And with excellent deals available on these irons online, you may just want to snap this up.
5. Mizuno MP18 Irons
Undoubtedly aimed at the better player, but boy oh boy are these MP18 irons just spectacular. Not just in terms of appearance either.
Three and a half sets to choose from in order to maximize playability and improve or enhance certain areas of your iron game that will result in better scoring. Massive amounts of workability and versatility on offer and pin point accuracy if iron play is a strong point in your game.
If you’re a 5 handicap or lower and are passionate about this beautiful game then give these a go – you are sure to be wowed!
6. Callaway Rogue Pro Irons
It’s been a busy couple of years for Callaway with the launch of various ranges of iron. Certainly, they set the bar very high with the good-old Steelhead X-12 and X-14 Pro Series irons, but the Rogue range is arguably one of the best they’ve added to the shelf since then.
Specifically, it’s the Rogue Pro Irons which have caught our eye.
The Rogue irons are an excellent option for game improvers, but in terms of low to mid-handicap players, the Pro version has all the attributes you’d hope for in a set of irons.
It comes in 3-PW, fares very well in terms of playability, and the design is rather easy on the eye. Furthermore, it bridges the gap to double-digit handicappers by offering supreme forgiveness, and you’ll be very impressed with the distance on offer, particularly with the long irons.
The only question to contend with is price. But even though it costs a few more bones than you may be budgeting for, it delivers great value for money.
7. Titleist 718 AP2 Irons
The primary aim of the 718 AP2s was to make them slightly more forgiving than their 716 equivalents. And Titleist have definitely done this. Thinner clubfaces, sturdy inserts and clever weight redistribution has done wonders for ball speeds off the clubface at impact.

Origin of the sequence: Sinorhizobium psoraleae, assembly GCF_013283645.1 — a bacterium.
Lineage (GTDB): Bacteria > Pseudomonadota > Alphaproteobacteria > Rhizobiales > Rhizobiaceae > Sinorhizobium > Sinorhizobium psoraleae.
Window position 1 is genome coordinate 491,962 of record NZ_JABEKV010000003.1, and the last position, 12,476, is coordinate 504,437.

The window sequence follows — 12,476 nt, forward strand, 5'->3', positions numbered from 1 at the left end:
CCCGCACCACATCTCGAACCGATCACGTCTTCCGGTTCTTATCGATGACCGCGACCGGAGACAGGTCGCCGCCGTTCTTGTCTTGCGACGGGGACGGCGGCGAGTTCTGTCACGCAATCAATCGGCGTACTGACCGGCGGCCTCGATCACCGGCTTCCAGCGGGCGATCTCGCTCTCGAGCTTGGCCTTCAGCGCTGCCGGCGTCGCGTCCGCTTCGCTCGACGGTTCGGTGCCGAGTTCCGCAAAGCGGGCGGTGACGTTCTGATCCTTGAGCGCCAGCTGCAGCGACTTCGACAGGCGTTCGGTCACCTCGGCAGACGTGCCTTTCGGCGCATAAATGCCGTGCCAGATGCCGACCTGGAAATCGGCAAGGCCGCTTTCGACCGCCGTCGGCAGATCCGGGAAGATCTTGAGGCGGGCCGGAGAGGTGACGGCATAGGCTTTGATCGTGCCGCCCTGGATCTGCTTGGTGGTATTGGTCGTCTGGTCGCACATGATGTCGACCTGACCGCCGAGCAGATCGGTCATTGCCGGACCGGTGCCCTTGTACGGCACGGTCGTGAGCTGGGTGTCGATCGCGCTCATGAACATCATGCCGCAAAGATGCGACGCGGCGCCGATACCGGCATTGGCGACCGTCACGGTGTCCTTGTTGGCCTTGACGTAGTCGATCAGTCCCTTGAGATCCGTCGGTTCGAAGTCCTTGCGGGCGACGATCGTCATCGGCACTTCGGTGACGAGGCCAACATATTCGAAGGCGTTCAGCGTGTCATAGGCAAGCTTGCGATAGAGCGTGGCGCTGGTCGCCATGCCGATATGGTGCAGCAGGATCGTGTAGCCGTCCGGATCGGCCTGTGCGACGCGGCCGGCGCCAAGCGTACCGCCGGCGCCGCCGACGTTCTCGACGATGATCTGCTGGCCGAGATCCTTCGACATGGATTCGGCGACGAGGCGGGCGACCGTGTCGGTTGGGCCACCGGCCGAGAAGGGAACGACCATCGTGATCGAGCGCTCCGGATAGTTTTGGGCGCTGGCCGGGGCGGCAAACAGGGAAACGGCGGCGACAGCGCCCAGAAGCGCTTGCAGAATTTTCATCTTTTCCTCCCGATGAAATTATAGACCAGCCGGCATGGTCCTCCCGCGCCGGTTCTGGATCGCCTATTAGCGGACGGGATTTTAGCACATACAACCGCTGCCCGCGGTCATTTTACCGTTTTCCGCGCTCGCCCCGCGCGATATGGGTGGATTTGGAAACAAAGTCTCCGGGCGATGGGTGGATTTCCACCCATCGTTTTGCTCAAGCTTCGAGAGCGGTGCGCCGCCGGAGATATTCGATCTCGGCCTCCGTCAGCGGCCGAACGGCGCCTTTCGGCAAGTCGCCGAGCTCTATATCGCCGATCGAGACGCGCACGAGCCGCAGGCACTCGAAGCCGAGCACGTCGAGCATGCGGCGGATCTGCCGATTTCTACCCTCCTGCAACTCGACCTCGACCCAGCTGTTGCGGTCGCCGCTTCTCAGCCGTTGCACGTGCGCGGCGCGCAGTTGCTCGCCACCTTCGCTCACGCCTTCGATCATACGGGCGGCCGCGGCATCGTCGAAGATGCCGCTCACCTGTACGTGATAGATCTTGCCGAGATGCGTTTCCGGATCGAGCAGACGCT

The feel and playability have been improved on making the 718 AP2’s just brilliant. Not to mention just how classy they look too.
The AP2’s are absolutely world class irons and provide ample distance, playability, forgiveness and feel. If in doubt regarding price – just know these are going to be in it for the long haul and will hold their longevity in terms of design and performance.
8. Callaway Epic Pro Irons
The Epic Pros cost a small fortune, but wow are they impressive if you are in the suitable player niche.
Exceptional feel and particularly control. You can work the ball either way at the drop of a hat and control trajectory with no difficulty whatsoever.
Not to mention just how consistent they are too in terms of distance control. Fantastic job by Callaway.
9. Cobra King F8 Irons
This is a tough one, as there are a number of great deals doing the rounds at the moment. But the Cobra King F8 irons really impressed us, and we think they represent great value too. And the distance is explosive, especially the longer irons. In fact, they’re about as long you’ll get.
There are significant upgrades on the F7 range, including lower CG (thanks to shorter hosels and shallower clubfaces), and they’ve simplified the head constructions down from four to three within the range (a new ‘Hollow’ head design from 4-7 iron). The PWRShell cup face has also been lightened to the tune of 7g, and there is a boost to ball speeds courtesy of variable face thickness.
The sound is a little bit dull, but we liked the feel, and you can tell the difference in launch and smash as a result of the lower CG. At a competitive price, our take is that any mid-handicapper should give these a whirl.